Based on the previous analysis, it can be identified that the situation of Aboriginal treatment is in complete dismal. The situation is challenging for the aforementioned groups, as their lack of awareness regarding their health and available healthcare offerings. Hence, Blake et al. (2020) rightly identified that the quality communication by the healthcare professionals with the Aboriginal patients can enhance the trust worthiness between the service receiver and care givers and this can improve the quality of healthcare and safety. Contextually, quality communication can be practiced by ensuring to protect Aboriginal culture and beliefs intact while treatment process. This can motivate the family members of patients to participate in treatment and this enhances the safety and success rate of healthcare offerings as well.
Based on the previous researches, it can be highlighted that the countries like Australia have faced numerous healthcare biases due to the difference of gender, language, age, sex, and other factors. Thus, it can be understood that certain challenges are resulted in nursing as they are unable to make right decisions due to discrimination amongst patients (Titmusset al., 2019). Difficulties in decision-making can affect the mindset of the patients and their family members as well. The cultural aspects of Aboriginal people are affected due to this and they become de-focused from the treatment processes. Thus, the delivery of the healthcare professionals is not safe and satisfying for the patients. The concerned factor affects the healthcare by enabling underuse or overuse of issues, which mislead the caregivers towards healthcare failures. The patients are affected by this process harmfully due to unstable platform of healthcare management (Blake et al., 2020).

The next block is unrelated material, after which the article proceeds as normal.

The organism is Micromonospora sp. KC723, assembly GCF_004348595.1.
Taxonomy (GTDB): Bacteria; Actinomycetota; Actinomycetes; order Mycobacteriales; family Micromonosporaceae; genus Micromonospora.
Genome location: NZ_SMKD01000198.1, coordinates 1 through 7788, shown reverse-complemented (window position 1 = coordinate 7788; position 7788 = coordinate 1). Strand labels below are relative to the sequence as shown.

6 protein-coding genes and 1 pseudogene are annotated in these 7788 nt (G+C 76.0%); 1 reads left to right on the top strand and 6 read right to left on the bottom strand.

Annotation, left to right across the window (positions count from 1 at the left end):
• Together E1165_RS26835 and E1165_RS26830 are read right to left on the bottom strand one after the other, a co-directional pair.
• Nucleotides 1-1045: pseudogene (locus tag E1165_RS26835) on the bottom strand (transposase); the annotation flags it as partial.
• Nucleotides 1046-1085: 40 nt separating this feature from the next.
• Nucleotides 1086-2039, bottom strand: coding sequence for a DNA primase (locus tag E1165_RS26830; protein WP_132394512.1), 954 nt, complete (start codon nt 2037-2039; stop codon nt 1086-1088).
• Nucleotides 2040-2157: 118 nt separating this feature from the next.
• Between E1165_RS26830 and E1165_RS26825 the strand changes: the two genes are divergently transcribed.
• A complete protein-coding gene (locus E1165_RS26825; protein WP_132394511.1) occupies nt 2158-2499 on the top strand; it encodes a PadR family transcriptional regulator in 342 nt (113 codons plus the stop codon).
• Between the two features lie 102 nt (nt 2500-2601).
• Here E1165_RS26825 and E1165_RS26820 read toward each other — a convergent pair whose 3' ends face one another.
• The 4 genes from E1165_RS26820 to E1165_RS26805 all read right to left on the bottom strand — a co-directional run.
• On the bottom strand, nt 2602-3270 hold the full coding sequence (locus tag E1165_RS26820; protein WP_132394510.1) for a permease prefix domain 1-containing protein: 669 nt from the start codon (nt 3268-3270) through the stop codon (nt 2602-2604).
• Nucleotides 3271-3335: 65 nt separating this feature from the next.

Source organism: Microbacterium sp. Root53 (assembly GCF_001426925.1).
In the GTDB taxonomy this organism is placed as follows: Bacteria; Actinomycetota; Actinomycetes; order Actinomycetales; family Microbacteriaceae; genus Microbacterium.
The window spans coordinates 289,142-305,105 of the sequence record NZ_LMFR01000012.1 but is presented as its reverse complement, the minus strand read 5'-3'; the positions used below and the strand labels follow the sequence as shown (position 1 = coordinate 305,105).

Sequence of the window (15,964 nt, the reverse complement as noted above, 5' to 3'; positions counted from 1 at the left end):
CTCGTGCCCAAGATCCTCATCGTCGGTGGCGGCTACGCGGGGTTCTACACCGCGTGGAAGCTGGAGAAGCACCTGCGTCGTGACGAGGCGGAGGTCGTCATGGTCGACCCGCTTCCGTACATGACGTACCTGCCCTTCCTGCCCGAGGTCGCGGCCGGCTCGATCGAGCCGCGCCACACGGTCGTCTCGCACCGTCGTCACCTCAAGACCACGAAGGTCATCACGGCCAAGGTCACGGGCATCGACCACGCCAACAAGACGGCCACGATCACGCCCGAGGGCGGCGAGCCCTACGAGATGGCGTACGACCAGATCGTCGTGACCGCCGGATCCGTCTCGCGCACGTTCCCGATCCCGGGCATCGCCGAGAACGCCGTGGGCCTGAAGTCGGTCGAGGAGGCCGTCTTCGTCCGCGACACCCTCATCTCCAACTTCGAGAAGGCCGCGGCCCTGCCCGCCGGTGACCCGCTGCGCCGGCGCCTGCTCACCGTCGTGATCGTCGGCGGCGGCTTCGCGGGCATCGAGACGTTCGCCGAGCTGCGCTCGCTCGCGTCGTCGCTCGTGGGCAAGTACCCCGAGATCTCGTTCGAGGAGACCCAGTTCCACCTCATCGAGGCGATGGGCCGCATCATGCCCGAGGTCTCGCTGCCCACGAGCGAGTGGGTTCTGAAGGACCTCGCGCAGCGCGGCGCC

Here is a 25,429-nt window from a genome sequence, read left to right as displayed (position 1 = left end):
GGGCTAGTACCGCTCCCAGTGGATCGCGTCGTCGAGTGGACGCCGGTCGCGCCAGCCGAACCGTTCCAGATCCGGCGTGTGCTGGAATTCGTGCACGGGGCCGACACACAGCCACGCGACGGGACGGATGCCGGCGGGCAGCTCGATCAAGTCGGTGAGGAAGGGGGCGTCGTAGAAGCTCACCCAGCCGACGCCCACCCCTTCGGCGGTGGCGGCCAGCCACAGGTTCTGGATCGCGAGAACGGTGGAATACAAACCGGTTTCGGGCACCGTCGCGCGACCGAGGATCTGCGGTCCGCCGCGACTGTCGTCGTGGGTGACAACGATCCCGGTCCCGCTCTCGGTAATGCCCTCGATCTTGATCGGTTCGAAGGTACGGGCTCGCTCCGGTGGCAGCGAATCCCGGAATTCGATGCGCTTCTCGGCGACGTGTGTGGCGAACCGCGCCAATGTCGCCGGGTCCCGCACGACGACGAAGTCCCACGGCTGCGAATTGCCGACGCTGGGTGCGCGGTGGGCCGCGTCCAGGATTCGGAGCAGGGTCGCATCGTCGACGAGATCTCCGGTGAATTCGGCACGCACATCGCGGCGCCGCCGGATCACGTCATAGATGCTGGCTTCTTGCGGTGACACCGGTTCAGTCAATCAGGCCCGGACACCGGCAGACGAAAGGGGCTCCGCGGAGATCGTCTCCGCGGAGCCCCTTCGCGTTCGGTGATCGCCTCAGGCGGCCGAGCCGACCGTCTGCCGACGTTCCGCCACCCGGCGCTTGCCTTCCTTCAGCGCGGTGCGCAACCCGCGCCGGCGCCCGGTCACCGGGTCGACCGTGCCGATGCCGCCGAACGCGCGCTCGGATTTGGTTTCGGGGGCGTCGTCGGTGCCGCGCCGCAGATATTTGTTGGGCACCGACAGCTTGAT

In-depth analysis of the previous section, it can be sensed that the biasness in nursing can impacted the outcomes of healthcare in a negative manner. This needed to be addressed and mitigated for a safe and satisfying treatment experience for Aboriginal people in Australia. Based on the ample research reports, it can be highlighted that the healthcare professionals would like to perform REM framework within their treatment process. As opined by Poweret al. (2016), the mentioned framework guided caregivers to respect their patients and their cultural beliefs. Through this, professionals can satisfy their patients’ individual beliefs and cultural integrity. Besides this, the culturally safe treatment can be ensured through engagement process too. As shown in figure 2, the caregivers are looking forward to engage with the patients and their family members during the treatment process. This offers an opportunity to the patients to share their insights regarding the disease and treatment. The practice offers transparency within the treatment and improves cultural safety management rate as well. In the third tag of the treatment process, the professionals are looking forward to move forward in treatment. Hence, they influence the patients and teach them about the proper medication processes.